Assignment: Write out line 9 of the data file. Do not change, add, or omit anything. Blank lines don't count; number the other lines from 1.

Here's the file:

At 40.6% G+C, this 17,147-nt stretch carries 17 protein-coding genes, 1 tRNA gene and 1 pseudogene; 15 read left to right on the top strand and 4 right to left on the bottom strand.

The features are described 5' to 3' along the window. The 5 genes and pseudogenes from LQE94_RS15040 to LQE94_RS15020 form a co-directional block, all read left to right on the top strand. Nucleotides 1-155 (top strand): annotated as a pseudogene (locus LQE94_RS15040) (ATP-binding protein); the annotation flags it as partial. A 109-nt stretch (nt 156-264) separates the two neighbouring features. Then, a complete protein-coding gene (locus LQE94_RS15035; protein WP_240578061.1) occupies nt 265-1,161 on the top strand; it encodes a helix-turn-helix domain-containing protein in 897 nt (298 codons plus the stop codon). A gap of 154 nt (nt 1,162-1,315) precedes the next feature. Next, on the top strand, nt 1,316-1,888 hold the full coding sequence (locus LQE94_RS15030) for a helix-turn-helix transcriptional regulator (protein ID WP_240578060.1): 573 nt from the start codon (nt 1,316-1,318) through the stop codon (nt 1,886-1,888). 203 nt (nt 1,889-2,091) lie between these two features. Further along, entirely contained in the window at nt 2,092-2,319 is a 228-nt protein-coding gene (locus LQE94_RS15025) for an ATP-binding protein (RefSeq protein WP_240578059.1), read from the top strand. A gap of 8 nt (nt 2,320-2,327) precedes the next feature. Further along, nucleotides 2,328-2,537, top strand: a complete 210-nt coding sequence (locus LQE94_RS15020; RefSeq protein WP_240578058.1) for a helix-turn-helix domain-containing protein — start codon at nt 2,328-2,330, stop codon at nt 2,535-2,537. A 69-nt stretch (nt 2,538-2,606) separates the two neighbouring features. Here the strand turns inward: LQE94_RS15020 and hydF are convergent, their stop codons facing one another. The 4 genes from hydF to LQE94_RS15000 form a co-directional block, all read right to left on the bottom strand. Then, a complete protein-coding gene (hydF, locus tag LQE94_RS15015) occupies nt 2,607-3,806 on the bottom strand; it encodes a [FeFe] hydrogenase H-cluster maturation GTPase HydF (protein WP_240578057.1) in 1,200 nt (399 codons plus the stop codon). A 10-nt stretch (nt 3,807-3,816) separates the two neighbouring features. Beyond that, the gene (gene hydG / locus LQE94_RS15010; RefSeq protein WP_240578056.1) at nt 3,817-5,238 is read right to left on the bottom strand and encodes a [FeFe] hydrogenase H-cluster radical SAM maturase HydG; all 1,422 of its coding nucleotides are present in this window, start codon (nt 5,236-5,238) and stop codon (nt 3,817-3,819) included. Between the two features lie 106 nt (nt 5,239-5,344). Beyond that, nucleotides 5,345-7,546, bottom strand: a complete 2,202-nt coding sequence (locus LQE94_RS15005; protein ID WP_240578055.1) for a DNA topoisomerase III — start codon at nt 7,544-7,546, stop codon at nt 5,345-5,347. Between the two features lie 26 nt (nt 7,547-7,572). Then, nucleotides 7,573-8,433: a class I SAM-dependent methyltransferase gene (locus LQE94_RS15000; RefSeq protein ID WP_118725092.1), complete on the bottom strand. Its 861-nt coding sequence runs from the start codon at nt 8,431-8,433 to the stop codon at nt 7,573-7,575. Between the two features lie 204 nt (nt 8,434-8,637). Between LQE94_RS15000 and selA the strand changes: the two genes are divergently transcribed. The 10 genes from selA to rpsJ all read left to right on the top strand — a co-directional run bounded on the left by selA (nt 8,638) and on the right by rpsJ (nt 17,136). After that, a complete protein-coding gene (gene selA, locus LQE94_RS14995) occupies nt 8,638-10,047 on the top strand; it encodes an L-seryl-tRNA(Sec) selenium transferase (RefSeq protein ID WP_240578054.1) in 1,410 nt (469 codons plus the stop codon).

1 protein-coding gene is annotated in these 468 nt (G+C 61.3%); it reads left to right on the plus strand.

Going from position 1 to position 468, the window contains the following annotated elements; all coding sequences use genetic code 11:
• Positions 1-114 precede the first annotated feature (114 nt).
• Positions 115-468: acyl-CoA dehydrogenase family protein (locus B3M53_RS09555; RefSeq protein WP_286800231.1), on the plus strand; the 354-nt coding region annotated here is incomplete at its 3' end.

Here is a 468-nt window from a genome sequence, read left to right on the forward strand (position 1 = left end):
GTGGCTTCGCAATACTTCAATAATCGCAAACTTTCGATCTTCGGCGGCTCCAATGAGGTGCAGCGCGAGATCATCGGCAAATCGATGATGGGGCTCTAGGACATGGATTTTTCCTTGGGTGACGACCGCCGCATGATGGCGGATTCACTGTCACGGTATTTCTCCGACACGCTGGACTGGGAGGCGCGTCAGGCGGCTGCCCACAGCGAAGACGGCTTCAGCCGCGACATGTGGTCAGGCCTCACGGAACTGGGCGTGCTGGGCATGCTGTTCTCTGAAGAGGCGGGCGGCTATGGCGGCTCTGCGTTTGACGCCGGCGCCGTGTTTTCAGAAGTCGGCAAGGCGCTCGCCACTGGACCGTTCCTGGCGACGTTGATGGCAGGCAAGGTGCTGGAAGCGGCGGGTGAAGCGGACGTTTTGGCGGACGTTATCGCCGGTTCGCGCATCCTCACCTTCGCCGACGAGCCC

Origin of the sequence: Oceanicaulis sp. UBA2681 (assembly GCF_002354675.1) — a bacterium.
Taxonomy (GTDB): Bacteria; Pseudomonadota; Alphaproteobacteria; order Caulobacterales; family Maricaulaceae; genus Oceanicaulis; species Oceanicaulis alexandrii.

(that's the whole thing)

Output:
Origin of the sequence: Oceanicaulis sp. UBA2681 (assembly GCF_002354675.1) — a bacterium.